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If you see a smile on Democratic Governor Jerry Brown's face today it won't be from the reaction to his State of the State speech.
Instead, it's more likely to be from the decision of a tax reform group not to compete with Brown's November ballot tax proposal.
For months, Brown has been campaigning for the voters to pass an initiative that would raise income taxes for the wealthy by up to one percent and increase the sales tax by one-half percent, both for five years.
If passed, Brown projects an additional $7 billion in badly needed new revenues, almost all of which would be earmarked for K-12 competition.
The beauty of the measure is that the tax sources are targeted and temporary.
Brown has faced stiff opposition, but not from the conservative ranks one would normally expect, although that is sure to come down stream. Instead two rival groups have been circulating their own tax increase plans, raising the spectra of a fractured vote sure to bring about defeat for those who would create new state revenues.
Then came today's present.
"Think Long," a group with a $20 million campaign war chest funded by billionaire Nicholas Berggruen, reversed course and postponed its proposal until 2014. The group's plan was much more comprehensive and permanent than Brown's and likely to cut into the Brown proposal.
So far, so good for the Brown team.
But another groupl called the Advancement Project and led by wealthy civil rights attorney Molly Munger, is circulating a proposal to raise income taxes by one percent for all but the very poor, with the estimated $10 billion take directed exclusively for public education.
Like "Think Long," it threatens to splinter the support for Brown's effort.
It's hard to fault Munger's enthusiasm and commitment. California's per capita funding for public education ranks about 45th of the 50 states. $10 billion would go a long way toward improving the funding levels, that is if the proposition qualifies and if the voters accept a proposal sure to impact the middle class.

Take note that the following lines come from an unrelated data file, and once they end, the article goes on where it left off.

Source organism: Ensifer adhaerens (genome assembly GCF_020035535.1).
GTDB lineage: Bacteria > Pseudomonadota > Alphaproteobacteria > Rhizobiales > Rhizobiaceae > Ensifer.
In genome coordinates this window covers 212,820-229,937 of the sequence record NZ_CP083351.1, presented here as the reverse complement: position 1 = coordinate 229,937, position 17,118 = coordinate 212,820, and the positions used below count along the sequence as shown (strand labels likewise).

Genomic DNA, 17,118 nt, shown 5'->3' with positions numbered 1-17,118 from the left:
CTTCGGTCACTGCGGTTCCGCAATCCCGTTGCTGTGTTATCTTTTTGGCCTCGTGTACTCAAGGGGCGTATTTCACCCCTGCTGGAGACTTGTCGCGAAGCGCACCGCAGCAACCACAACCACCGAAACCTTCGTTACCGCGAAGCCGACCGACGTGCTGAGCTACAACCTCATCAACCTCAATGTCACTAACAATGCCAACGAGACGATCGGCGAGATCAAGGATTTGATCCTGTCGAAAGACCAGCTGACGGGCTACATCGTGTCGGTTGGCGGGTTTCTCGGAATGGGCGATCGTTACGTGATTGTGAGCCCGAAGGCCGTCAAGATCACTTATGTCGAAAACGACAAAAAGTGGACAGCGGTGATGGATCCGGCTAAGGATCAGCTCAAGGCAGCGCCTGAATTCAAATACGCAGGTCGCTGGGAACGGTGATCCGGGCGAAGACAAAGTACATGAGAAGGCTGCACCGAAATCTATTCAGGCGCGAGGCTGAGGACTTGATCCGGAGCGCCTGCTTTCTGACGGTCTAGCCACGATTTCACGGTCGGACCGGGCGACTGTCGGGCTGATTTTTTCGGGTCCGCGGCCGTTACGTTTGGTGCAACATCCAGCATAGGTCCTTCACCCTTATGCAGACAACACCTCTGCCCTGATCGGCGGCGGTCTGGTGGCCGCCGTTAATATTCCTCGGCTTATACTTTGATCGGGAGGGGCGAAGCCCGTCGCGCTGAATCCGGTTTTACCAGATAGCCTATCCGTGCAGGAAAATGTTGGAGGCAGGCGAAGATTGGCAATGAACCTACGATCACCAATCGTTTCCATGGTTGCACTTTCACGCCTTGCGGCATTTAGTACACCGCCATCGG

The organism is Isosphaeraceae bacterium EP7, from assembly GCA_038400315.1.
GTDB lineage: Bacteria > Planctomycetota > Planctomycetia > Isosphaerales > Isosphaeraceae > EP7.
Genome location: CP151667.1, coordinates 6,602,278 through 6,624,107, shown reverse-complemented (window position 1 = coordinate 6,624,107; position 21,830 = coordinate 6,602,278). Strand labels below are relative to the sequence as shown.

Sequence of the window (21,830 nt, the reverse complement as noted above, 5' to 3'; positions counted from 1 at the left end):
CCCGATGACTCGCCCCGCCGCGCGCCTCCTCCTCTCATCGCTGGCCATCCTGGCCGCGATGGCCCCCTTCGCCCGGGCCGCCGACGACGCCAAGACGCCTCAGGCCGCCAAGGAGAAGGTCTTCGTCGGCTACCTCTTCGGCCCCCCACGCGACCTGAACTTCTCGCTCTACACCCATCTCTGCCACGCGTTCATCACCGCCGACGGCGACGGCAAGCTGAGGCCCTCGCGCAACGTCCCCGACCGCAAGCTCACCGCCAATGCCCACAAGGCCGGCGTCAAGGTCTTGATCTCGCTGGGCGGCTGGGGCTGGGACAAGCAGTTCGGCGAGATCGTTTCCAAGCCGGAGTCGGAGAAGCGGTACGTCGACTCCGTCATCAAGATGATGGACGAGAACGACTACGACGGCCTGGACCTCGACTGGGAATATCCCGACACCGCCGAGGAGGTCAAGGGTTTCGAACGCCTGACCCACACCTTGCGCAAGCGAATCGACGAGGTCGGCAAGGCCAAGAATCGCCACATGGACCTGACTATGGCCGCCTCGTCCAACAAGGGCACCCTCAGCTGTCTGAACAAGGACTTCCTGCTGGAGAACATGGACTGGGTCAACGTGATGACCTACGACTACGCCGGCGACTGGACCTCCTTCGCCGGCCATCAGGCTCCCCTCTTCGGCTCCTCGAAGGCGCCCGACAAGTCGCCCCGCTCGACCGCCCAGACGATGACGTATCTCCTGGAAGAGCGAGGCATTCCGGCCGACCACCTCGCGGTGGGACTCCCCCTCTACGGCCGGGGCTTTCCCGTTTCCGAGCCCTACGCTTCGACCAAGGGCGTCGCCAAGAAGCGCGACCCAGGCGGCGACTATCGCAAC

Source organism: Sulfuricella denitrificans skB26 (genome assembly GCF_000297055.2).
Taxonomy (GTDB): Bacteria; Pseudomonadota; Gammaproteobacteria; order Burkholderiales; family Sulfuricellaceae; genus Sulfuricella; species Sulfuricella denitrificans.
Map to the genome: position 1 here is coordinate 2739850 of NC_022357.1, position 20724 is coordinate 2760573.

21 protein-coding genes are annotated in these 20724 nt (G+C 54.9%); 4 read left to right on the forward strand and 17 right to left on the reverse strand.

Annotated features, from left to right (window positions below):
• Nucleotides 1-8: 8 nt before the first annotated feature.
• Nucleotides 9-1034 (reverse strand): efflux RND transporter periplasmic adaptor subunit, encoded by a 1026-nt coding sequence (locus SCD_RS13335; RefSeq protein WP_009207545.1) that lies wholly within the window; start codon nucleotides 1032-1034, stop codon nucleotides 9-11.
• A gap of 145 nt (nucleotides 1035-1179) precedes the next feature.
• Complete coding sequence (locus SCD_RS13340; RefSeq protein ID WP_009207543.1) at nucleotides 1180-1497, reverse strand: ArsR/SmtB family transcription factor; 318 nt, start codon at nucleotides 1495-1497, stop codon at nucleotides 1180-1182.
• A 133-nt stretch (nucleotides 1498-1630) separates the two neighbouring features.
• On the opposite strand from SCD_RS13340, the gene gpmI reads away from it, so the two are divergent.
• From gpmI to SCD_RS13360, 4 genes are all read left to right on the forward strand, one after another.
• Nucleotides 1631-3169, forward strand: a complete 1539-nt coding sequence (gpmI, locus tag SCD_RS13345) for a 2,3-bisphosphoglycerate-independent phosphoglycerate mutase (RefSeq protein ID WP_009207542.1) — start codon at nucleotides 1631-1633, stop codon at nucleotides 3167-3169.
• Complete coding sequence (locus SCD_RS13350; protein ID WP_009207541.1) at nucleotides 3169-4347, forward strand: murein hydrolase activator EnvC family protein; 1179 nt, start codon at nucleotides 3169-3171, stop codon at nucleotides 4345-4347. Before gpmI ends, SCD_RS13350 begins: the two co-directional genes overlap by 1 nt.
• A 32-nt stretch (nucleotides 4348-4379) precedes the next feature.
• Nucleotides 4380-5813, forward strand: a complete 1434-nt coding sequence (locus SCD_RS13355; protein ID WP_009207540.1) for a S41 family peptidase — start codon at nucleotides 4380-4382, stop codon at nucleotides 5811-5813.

It now falls upon the education community to fully comprehend that one tax increase proposal has a better chance of garnering public approval than two, that accepting the more modest package proposed by the governor will generate a greater possibility for success than the larger counter-proposal offered by Munger.
Without such solidarity, both packages are likely to fail.
The November election will be crammed with candidacies and ballot campaigns all clamoring for political contributions and public support. Given that political environment, tax increase advocates need to agree on the best way to marshal limited resources.
Sometimes less is more, especially if the less taxing proposal (no pun intended) can gain the greatest support.
Whether that tax reform groups appreciate this axiom remains to be seen.
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